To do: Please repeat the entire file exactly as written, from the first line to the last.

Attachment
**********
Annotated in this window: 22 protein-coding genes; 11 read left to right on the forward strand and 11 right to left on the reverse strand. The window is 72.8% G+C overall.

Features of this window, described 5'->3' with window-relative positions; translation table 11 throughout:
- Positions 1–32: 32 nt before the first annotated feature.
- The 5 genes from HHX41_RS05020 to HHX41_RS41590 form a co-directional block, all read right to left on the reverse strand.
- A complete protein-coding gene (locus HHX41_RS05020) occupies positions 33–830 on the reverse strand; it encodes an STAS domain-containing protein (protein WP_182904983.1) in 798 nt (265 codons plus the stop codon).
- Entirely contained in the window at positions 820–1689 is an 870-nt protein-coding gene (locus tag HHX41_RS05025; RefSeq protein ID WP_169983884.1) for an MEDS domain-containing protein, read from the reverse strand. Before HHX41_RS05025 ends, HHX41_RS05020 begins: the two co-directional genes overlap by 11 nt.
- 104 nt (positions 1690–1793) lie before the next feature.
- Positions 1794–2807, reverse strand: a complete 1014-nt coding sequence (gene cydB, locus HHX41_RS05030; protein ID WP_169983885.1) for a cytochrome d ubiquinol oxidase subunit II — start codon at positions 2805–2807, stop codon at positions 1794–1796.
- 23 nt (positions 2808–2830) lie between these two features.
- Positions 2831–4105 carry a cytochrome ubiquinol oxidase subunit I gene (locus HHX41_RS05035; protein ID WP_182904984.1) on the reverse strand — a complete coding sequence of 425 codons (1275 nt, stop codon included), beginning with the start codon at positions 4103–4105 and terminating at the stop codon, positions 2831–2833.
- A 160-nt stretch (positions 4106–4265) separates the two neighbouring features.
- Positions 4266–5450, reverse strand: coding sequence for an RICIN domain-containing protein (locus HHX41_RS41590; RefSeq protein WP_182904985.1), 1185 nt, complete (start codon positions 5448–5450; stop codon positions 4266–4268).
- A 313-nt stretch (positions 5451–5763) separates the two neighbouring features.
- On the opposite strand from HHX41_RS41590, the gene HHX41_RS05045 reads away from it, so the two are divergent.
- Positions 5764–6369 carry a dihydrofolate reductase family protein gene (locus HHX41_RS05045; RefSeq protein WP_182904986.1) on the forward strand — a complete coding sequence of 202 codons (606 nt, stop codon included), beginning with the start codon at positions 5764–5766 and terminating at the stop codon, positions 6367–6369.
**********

Annotated in this window: 22 protein-coding genes; 11 read left to right on the forward strand and 11 right to left on the reverse strand. The window is 72.8% G+C overall.

Features of this window, described 5'->3' with window-relative positions; translation table 11 throughout:
- Positions 1–32: 32 nt before the first annotated feature.
- The 5 genes from HHX41_RS05020 to HHX41_RS41590 form a co-directional block, all read right to left on the reverse strand.
- A complete protein-coding gene (locus HHX41_RS05020) occupies positions 33–830 on the reverse strand; it encodes an STAS domain-containing protein (protein WP_182904983.1) in 798 nt (265 codons plus the stop codon).
- Entirely contained in the window at positions 820–1689 is an 870-nt protein-coding gene (locus tag HHX41_RS05025; RefSeq protein ID WP_169983884.1) for an MEDS domain-containing protein, read from the reverse strand. Before HHX41_RS05025 ends, HHX41_RS05020 begins: the two co-directional genes overlap by 11 nt.
- 104 nt (positions 1690–1793) lie before the next feature.
- Positions 1794–2807, reverse strand: a complete 1014-nt coding sequence (gene cydB, locus HHX41_RS05030; protein ID WP_169983885.1) for a cytochrome d ubiquinol oxidase subunit II — start codon at positions 2805–2807, stop codon at positions 1794–1796.
- 23 nt (positions 2808–2830) lie between these two features.
- Positions 2831–4105 carry a cytochrome ubiquinol oxidase subunit I gene (locus HHX41_RS05035; protein ID WP_182904984.1) on the reverse strand — a complete coding sequence of 425 codons (1275 nt, stop codon included), beginning with the start codon at positions 4103–4105 and terminating at the stop codon, positions 2831–2833.
- A 160-nt stretch (positions 4106–4265) separates the two neighbouring features.
- Positions 4266–5450, reverse strand: coding sequence for an RICIN domain-containing protein (locus HHX41_RS41590; RefSeq protein WP_182904985.1), 1185 nt, complete (start codon positions 5448–5450; stop codon positions 4266–4268).
- A 313-nt stretch (positions 5451–5763) separates the two neighbouring features.
- On the opposite strand from HHX41_RS41590, the gene HHX41_RS05045 reads away from it, so the two are divergent.
- Positions 5764–6369 carry a dihydrofolate reductase family protein gene (locus HHX41_RS05045; RefSeq protein WP_182904986.1) on the forward strand — a complete coding sequence of 202 codons (606 nt, stop codon included), beginning with the start codon at positions 5764–5766 and terminating at the stop codon, positions 6367–6369.